Multiculturalism: Examining the Politics of Recognition

Multiculturalism: Examining the Politics of Recognition

Multiculturalism: Examining the Politics of Recognition

Multiculturalism: Examining the Politics of Recognition

Synopsis

A new edition of the highly acclaimed book Multiculturalism and "The Politics of Recognition," this paperback brings together an even wider range of leading philosophers and social scientists to probe the political controversy surrounding multiculturalism. Charles Taylor's initial inquiry, which considers whether the institutions of liberal democratic government make room--or should make room--for recognizing the worth of distinctive cultural traditions, remains the centerpiece of this discussion. It is now joined by J¿rgen Habermas's extensive essay on the issues of recognition and the democratic constitutional state and by K. Anthony Appiah's commentary on the tensions between personal and collective identities, such as those shaped by religion, gender, ethnicity, race, and sexuality, and on the dangerous tendency of multicultural politics to gloss over such tensions. These contributions are joined by those of other well-known thinkers, who further relate the demand for recognition to issues of multicultural education, feminism, and cultural separatism.Praise for the previous edition:

Excerpt

Public institutions, including government agencies, schools, and liberal arts colleges and universities, have come under severe criticism these days for failing to recognize or respect the particular cultural identities of citizens. In the United States, the controversy most often focuses upon the needs of African-Americans, Asian-Americans, Native Americans, and women. Other groups could easily be added to this list, and the list would change as we moved around the world. Yet it is hard to find a democratic or democratizing society these days that is not the site of some significant controversy over whether and how its public institutions should better recognize the identities of cultural and disadvantaged minorities. What does it mean for citizens with different cultural identities, often based on ethnicity, race, gender, or religion, to recognize ourselves as equals in the way we are treated in politics? In the way our children are educated in public schools? In the curricula and social policy of liberal arts colleges and universities?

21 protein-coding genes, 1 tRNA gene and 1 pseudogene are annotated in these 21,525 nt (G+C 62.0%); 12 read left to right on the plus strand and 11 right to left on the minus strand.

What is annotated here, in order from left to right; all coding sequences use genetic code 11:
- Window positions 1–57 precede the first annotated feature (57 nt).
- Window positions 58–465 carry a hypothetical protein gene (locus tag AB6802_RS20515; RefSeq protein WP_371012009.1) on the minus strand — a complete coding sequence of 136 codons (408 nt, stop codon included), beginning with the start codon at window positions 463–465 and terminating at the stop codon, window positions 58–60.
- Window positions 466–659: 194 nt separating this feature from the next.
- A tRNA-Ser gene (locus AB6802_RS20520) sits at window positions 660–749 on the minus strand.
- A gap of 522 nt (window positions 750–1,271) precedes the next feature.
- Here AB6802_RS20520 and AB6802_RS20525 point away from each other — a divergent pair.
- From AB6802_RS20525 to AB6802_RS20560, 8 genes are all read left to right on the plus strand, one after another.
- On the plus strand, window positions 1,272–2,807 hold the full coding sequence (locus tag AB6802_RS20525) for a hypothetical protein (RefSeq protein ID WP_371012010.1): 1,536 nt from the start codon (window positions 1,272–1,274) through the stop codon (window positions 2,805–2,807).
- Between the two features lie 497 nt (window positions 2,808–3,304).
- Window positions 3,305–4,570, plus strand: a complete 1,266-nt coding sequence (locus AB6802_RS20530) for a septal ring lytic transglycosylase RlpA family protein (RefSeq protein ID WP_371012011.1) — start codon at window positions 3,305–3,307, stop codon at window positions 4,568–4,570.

This volume focuses on the challenge of multiculturalism and the politics of recognition as it faces democratic societies today, particularly the United States and Canada, although the basic moral issues are similar in many other democracies. The challenge is endemic to liberal democracies because they are committed in principle to equal representation of all. Is a democracy letting citizens down, excluding or discriminating against us in some morally troubling way, when major institutions fail to take account of our particular identities? Can citizens with diverse identities be represented as equals if . . .

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